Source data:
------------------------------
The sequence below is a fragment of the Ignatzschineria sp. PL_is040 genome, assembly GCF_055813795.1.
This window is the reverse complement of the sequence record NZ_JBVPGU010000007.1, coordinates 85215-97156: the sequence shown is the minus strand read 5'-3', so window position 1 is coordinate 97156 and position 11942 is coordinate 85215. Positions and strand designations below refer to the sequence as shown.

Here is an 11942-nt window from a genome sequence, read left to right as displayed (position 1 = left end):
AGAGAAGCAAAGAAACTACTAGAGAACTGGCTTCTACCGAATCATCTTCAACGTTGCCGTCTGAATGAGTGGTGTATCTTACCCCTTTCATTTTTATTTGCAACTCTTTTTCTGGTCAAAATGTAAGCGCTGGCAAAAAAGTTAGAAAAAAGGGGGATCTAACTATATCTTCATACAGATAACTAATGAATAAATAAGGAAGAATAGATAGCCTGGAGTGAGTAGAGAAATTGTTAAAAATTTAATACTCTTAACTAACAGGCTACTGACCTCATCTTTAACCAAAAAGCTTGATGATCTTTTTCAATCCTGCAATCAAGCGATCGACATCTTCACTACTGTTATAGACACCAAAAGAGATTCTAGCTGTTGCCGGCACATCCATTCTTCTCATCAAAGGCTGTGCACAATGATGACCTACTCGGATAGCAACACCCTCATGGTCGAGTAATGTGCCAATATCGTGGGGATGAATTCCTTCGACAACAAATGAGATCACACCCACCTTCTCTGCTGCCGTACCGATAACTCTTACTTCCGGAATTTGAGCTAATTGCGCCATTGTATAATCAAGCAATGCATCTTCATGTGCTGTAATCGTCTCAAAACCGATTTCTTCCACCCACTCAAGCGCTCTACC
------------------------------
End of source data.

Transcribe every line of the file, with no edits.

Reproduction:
The sequence below is a fragment of the Ignatzschineria sp. PL_is040 genome, assembly GCF_055813795.1.
This window is the reverse complement of the sequence record NZ_JBVPGU010000007.1, coordinates 85215-97156: the sequence shown is the minus strand read 5'-3', so window position 1 is coordinate 97156 and position 11942 is coordinate 85215. Positions and strand designations below refer to the sequence as shown.

Here is an 11942-nt window from a genome sequence, read left to right as displayed (position 1 = left end):
AGAGAAGCAAAGAAACTACTAGAGAACTGGCTTCTACCGAATCATCTTCAACGTTGCCGTCTGAATGAGTGGTGTATCTTACCCCTTTCATTTTTATTTGCAACTCTTTTTCTGGTCAAAATGTAAGCGCTGGCAAAAAAGTTAGAAAAAAGGGGGATCTAACTATATCTTCATACAGATAACTAATGAATAAATAAGGAAGAATAGATAGCCTGGAGTGAGTAGAGAAATTGTTAAAAATTTAATACTCTTAACTAACAGGCTACTGACCTCATCTTTAACCAAAAAGCTTGATGATCTTTTTCAATCCTGCAATCAAGCGATCGACATCTTCACTACTGTTATAGACACCAAAAGAGATTCTAGCTGTTGCCGGCACATCCATTCTTCTCATCAAAGGCTGTGCACAATGATGACCTACTCGGATAGCAACACCCTCATGGTCGAGTAATGTGCCAATATCGTGGGGATGAATTCCTTCGACAACAAATGAGATCACACCCACCTTCTCTGCTGCCGTACCGATAACTCTTACTTCCGGAATTTGAGCTAATTGCGCCATTGTATAATCAAGCAATGCATCTTCATGTGCTGTAATCGTCTCAAAACCGATTTCTTCCACCCACTCAAGCGCTCTACC